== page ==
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Church of San Ginés

Church of San Ginés

Religious architecture

Opening hours: Mondays to Sundays, from 7 am to 11 pm.

Direction: Plaza de Santo Domingo, s/n, Guadalajara.

Telephone: 949 220 195

Web: Visit the website

South of the old city centre of Guadalajara is plaza de Santo Domingo. Today Santo Domingo is the centre of the city, though in olden times it stood outside the city walls and was known as the plaza del Mercado (the Market Place).

Free entry.

Calle Mayor street enters the plaza at the north end; Paseo del Doctor Fernandéz Iparraguirre, traditionally known as Paseo de las Cruces, enters on the east side; the west side of the square leads to the entrance of Parque de la Concordia; finally, at the south side calle Virgen del Amparo, a busy shopping street leads out of the square. The huge church of San Ginés rises up on this same south side.

The present church was once the convent church of Santo Domingo de la Cruz convent, long since demolished. Construction began in 1561. For a number of reasons, work was halted in 1566, so the present building is approximately half of what had been planned. In the enormous stone façade, the entrance is framed by two imposing buttresses crowned by bell-gables. Over the central rose window is the shield of the Order of Santo Domingo (Dominican Order).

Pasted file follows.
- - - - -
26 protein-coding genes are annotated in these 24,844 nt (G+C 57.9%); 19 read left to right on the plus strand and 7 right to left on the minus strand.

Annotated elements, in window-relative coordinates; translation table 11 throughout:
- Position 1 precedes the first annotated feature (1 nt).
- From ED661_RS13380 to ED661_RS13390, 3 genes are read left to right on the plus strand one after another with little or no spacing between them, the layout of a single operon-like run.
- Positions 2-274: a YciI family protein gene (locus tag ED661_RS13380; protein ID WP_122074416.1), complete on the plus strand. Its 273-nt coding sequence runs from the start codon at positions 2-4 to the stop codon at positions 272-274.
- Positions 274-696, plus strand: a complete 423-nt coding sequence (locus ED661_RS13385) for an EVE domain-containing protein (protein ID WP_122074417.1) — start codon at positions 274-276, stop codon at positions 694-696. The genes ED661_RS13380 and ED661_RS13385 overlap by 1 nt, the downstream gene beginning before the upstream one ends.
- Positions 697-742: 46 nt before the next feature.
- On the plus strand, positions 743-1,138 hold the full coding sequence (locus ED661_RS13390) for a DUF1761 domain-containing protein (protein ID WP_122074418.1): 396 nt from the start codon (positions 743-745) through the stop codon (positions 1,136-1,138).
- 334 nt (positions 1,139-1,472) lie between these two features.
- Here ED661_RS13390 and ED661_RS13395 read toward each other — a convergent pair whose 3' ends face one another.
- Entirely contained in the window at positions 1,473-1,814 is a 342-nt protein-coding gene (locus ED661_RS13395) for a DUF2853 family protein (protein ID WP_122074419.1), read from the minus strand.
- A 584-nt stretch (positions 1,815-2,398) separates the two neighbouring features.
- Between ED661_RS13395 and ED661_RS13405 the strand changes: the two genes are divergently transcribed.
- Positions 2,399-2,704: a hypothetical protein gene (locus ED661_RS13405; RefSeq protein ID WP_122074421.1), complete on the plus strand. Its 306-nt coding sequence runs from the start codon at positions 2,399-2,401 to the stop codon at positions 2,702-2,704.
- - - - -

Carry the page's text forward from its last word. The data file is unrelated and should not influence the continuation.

The church has only one nave with side chapels. It holds four excellent examples of funerary sculpture: at the sides of the sanctuary stand the statues at prayer of the founders of the convent, Pedro Hurtado de Mendoza, seventh son of the Marques of Santillana, and his wife Juana de Valencia; in the side chapels, the tombs of the first counts of Tendilla, Iñigo López de Mendoza and Elvira de Quiñones in the 15th century. They were moved here in the 20th century from the Hieronomyte monastery of Santa Ana in Tendilla, which was later demolished.

Also in plaza de Santo Domingo, to one side among the trees, there is a statue to the Count of Romanones that merits attention. It is is the work of the sculptor Miguel Blay, and was erected in 1913 by subscription of Spanish teachers.


Exterior route without difficulties.

Count of Romanones Monument

To one side of the Santo Domingo Square, is a sculptor group erected in 1913 and dedicated to the Count of Romanones, in gratitude from teacher associations to Mr. Álvaro de Figueroa, Minister for Education and Fine Arts, which raised the Royal Decree dated on 26 October 1901. Thanks to this initiative, the salary of the teachers in the Public Schools and the costs of materials were included in the State General Budgets. Its first location was Los Caídos Square, in front of the Palace of El Infantado. It´s a masterpiece of Miguel Blay and Fábregas (Olot, 1866-Madrid, 1936) and has been restored in 2013.

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